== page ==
Steer (?), n. [OE. steer, AS. steor; akin to D. & G. stier a bull, OHG. stior, Icel. stjorr, jorr, Sw. tjur, Dan. tyr, Goth. stiur, Russ. tur', Pol. tur, Ir. & Gael. tarbh, W. tarw, L. taurus, Gr. , Skr. sthra strong, stout, AS. stor large, Icel. storr, OHG. stri, stiuri. 168. Cf. Stirk, Taurine, a.]

A young male of the ox kind; especially, a common ox; a castrated taurine male from two to four years old. See the Note under Ox.

 

© Webster 1913.


Steer, v. t.

To castrate; -- said of male calves.

 

© Webster 1913.


Steer, v. t. [imp. & p. p. Steered (?); p. pr. & vb. n. Steering.] [OE. steeren, steren, AS. sti'eran, stran, steoran; akin to OFries. stiora, stiura, D. sturen, OD. stieren, G. steuren, OHG. stiuren to direct, support, G. steuer contribution, tax, Icel. stra to steer, govern,Sw. styra, Dan. styre, Goth. stiurjan to establish, AS. steor a rudder, a helm, and probably to Icel. staurr a pale, stake, Gr. , and perhaps ultimately to E. stand. 168. Cf. Starboard, Stern, n.]

To direct the course of; to guide; to govern; -- applied especially to a vessel in the water.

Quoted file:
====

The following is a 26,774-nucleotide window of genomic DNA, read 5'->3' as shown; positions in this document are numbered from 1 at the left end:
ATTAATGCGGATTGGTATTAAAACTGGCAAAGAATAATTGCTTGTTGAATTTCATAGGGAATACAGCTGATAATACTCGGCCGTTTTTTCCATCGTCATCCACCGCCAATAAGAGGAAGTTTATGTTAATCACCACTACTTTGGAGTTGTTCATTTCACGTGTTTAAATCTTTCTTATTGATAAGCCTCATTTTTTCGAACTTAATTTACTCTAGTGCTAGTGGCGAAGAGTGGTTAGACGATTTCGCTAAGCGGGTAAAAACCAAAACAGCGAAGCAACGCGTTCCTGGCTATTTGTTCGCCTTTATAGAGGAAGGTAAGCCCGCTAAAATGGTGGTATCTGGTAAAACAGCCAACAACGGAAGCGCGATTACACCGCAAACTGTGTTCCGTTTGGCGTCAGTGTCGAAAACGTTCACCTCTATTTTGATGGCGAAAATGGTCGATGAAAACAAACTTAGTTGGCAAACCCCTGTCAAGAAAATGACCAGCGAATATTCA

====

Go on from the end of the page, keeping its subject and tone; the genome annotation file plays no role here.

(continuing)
That with a staff his feeble steps did steer. Spenser.

 

© Webster 1913.


Steer, v. i.

1.

To direct a vessel in its course; to direct one's course.

"No helmsman steers."

Tennyson.

2.

To be directed and governed; to take a direction, or course; to obey the helm; as, the boat steers easily.

Where the wind Veers oft, as oft [a ship] so steers, and shifts her sail. Milton.

3.

To conduct one's self; to take or pursue a course of action.

 

© Webster 1913.


Steer, n. [AS. steor, stior; akin to D. stuur, G. steuer, Icel. stri. 186. See Steer, v. t.] [Written also stere.]

A rudder or helm.

[Obs.]

Chaucer.

 

© Webster 1913.


Steer, n. [AS. steora. See Steer a rudder.]

A helmsman, a pilot.

[Obs.]

Chaucer.

 

© Webster 1913.

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